Even gay men in monogamous relationships aren’t permitted to donate blood, while heterosexual men and women with multiple partners are not under the same restrictions. It’s true that higher transmission rates are associated with anal sex, but MSM are not the only ones who have anal sex. Additionally, homophobia also has a hand in the higher rates of HIV in gay men, as discrimination makes it more difficult to access health care, which causes delays in diagnosis and treatment of HIV.

   According to FiveThirtyEight, lifting the ban would add 4.2 million possible donors, and although only about 360,000 are likely to donate, the blood supply would increase between two and four percent. This may seem like a small amount, but blood is literally lifesaving; the Williams Institute estimates that a lifting of this ban could potentially save 1.8 million lives annually.

    There are other solutions to the potential spread of HIV that are not so discriminatory to LGBT men. While the U.S. is not alone in their 12 month deferral for gay donors, Italy, for example, has found an alternate method of ensuring disease-free blood donations. Instead of having a blanket ban on donations from MSM, Italy instead uses a questionnaire that asks the potential donor about their history of unprotected sex. Not only does this not specifically target MSM, but since Italy began using it in 2001, there hasn’t been a significant rise in rates of HIV infections.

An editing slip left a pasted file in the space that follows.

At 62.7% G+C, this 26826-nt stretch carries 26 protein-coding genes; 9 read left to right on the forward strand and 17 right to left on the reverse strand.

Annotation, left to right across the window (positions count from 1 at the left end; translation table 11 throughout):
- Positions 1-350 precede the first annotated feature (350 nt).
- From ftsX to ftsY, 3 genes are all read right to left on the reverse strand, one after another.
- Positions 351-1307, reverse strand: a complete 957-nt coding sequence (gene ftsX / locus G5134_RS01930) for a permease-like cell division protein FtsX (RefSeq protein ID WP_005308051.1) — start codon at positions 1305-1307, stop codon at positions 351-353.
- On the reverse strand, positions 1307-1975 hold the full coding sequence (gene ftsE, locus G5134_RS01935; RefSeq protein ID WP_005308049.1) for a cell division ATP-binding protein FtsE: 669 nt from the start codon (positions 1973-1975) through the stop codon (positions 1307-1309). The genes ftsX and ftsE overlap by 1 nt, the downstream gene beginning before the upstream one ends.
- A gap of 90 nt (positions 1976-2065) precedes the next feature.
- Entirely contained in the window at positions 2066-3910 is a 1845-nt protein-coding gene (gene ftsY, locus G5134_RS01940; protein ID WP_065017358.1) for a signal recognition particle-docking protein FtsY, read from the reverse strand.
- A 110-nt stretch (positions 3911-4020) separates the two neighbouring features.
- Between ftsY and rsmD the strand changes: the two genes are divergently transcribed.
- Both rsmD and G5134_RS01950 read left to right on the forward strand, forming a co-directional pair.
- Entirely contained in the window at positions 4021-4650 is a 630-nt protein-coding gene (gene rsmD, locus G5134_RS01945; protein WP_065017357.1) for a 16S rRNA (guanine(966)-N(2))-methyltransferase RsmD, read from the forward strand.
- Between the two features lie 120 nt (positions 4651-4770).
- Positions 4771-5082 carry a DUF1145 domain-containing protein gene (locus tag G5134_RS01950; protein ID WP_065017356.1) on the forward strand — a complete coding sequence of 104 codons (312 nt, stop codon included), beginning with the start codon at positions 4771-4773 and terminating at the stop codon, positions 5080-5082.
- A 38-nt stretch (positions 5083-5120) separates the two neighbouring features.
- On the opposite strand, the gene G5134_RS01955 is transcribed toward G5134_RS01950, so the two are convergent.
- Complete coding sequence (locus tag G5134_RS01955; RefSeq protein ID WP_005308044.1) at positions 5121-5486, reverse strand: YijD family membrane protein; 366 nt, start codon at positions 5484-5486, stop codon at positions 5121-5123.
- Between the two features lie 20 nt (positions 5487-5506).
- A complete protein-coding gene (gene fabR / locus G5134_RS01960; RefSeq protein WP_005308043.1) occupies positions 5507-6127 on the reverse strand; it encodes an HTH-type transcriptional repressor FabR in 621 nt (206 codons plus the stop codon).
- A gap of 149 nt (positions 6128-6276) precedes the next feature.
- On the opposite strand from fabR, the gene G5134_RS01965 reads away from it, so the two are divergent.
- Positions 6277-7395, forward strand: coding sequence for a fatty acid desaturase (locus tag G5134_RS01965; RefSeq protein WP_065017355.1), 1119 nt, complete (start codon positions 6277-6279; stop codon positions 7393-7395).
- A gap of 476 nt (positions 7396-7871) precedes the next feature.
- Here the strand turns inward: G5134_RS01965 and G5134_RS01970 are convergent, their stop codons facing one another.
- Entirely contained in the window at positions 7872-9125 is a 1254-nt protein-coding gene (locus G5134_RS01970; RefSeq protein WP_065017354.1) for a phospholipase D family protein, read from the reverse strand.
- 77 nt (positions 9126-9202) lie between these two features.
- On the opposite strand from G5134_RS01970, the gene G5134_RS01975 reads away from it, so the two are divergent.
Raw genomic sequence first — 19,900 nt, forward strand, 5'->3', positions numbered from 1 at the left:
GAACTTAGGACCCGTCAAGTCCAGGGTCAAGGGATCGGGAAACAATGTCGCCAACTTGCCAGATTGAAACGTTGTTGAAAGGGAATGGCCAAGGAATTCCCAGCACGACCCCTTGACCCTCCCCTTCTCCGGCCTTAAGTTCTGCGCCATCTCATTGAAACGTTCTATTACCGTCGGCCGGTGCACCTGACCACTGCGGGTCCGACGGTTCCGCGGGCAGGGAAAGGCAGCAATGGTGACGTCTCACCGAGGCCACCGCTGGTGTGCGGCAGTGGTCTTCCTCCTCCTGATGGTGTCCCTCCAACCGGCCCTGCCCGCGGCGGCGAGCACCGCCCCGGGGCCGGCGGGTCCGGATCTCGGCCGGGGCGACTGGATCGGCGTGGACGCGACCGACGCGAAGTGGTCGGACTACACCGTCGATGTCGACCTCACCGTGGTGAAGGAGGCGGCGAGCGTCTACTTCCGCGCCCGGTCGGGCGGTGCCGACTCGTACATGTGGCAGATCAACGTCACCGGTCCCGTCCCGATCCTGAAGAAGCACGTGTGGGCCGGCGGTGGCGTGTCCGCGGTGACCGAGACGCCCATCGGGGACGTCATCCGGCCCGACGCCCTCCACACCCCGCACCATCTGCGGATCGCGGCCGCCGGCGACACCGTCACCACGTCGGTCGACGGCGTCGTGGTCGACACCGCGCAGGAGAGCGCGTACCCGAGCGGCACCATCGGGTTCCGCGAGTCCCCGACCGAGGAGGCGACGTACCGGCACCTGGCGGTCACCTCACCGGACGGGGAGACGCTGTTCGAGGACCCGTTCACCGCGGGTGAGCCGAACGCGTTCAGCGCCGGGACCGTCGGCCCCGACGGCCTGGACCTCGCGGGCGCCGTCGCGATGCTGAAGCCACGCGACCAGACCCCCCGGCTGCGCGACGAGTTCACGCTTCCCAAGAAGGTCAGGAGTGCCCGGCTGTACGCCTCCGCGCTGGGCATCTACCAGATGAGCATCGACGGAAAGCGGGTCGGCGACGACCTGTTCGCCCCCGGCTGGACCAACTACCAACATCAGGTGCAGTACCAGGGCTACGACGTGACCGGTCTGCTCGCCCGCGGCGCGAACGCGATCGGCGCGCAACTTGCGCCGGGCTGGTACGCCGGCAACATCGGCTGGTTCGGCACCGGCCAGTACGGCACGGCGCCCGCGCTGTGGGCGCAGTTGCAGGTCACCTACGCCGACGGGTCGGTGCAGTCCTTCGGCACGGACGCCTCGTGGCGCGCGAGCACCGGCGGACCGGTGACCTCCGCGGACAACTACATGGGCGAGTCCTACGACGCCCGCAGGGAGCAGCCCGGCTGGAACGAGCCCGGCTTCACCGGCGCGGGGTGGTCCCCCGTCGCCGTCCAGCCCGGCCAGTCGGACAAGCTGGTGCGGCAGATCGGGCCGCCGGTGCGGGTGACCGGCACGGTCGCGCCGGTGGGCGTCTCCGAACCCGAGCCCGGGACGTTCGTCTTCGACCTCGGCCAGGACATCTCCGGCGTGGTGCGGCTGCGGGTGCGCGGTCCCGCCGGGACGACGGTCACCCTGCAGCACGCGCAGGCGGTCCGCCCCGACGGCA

So why do we continue to employ this archaic ban? As a nation, we have progressed past the homophobia and discrimination of the 1980s–not entirely, of course, but even in the last ten years we’ve made remarkable strides. Thus it is all the more ridiculous that this ban, though recently altered, still exists. It’s a restriction rooted in homophobia and prejudice, made worse by the fact that other, less-discriminatory alternatives exist. Same-sex marriage may be legal now in America, but we still have a long way to go before things are equal.

Print Friendly, PDF & Email

Leave a Comment

Comments are subject to moderation. Inflammatory and inappropriate comments will be removed.

If you want a picture to show with your comment, go get a gravatar.




The Gaucho Gazette • Copyright 2017 • FLEX WordPress Theme by SNOLog in